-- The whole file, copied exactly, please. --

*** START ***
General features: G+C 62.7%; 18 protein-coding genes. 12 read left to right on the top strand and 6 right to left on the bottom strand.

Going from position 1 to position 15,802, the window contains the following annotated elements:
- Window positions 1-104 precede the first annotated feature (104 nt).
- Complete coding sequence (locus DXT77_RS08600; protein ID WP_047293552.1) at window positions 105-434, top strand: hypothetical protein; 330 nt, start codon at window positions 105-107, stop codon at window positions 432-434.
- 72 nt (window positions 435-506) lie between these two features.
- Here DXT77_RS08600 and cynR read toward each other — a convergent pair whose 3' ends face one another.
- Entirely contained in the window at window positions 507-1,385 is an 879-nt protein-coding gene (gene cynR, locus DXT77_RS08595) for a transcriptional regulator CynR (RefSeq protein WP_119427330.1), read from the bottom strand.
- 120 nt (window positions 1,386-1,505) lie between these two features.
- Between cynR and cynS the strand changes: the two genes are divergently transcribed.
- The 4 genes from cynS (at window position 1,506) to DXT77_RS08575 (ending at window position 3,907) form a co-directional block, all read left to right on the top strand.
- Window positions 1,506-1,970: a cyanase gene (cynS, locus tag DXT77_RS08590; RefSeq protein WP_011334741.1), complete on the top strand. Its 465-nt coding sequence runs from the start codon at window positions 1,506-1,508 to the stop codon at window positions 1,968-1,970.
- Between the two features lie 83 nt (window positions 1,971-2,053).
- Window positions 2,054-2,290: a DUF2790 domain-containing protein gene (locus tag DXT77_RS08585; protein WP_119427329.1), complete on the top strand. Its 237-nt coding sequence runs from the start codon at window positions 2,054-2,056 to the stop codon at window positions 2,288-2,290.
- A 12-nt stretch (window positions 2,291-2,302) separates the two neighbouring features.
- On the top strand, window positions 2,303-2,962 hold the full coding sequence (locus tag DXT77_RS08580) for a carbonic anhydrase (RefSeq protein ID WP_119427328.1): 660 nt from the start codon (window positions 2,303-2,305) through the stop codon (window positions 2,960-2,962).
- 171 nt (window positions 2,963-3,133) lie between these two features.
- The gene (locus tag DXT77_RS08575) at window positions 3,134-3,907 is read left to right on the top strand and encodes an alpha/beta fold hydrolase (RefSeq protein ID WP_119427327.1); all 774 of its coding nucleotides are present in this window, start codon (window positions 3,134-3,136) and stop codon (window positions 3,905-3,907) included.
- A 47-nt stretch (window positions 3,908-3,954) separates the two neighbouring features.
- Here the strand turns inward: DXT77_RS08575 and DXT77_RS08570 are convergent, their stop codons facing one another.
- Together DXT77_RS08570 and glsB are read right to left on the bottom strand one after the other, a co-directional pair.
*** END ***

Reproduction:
General features: G+C 62.7%; 18 protein-coding genes. 12 read left to right on the top strand and 6 right to left on the bottom strand.

Going from position 1 to position 15,802, the window contains the following annotated elements:
- Window positions 1-104 precede the first annotated feature (104 nt).
- Complete coding sequence (locus DXT77_RS08600; protein ID WP_047293552.1) at window positions 105-434, top strand: hypothetical protein; 330 nt, start codon at window positions 105-107, stop codon at window positions 432-434.
- 72 nt (window positions 435-506) lie between these two features.
- Here DXT77_RS08600 and cynR read toward each other — a convergent pair whose 3' ends face one another.
- Entirely contained in the window at window positions 507-1,385 is an 879-nt protein-coding gene (gene cynR, locus DXT77_RS08595) for a transcriptional regulator CynR (RefSeq protein WP_119427330.1), read from the bottom strand.
- 120 nt (window positions 1,386-1,505) lie between these two features.
- Between cynR and cynS the strand changes: the two genes are divergently transcribed.
- The 4 genes from cynS (at window position 1,506) to DXT77_RS08575 (ending at window position 3,907) form a co-directional block, all read left to right on the top strand.
- Window positions 1,506-1,970: a cyanase gene (cynS, locus tag DXT77_RS08590; RefSeq protein WP_011334741.1), complete on the top strand. Its 465-nt coding sequence runs from the start codon at window positions 1,506-1,508 to the stop codon at window positions 1,968-1,970.
- Between the two features lie 83 nt (window positions 1,971-2,053).
- Window positions 2,054-2,290: a DUF2790 domain-containing protein gene (locus tag DXT77_RS08585; protein WP_119427329.1), complete on the top strand. Its 237-nt coding sequence runs from the start codon at window positions 2,054-2,056 to the stop codon at window positions 2,288-2,290.
- A 12-nt stretch (window positions 2,291-2,302) separates the two neighbouring features.
- On the top strand, window positions 2,303-2,962 hold the full coding sequence (locus tag DXT77_RS08580) for a carbonic anhydrase (RefSeq protein ID WP_119427328.1): 660 nt from the start codon (window positions 2,303-2,305) through the stop codon (window positions 2,960-2,962).
- 171 nt (window positions 2,963-3,133) lie between these two features.
- The gene (locus tag DXT77_RS08575) at window positions 3,134-3,907 is read left to right on the top strand and encodes an alpha/beta fold hydrolase (RefSeq protein ID WP_119427327.1); all 774 of its coding nucleotides are present in this window, start codon (window positions 3,134-3,136) and stop codon (window positions 3,905-3,907) included.
- A 47-nt stretch (window positions 3,908-3,954) separates the two neighbouring features.
- Here the strand turns inward: DXT77_RS08575 and DXT77_RS08570 are convergent, their stop codons facing one another.
- Together DXT77_RS08570 and glsB are read right to left on the bottom strand one after the other, a co-directional pair.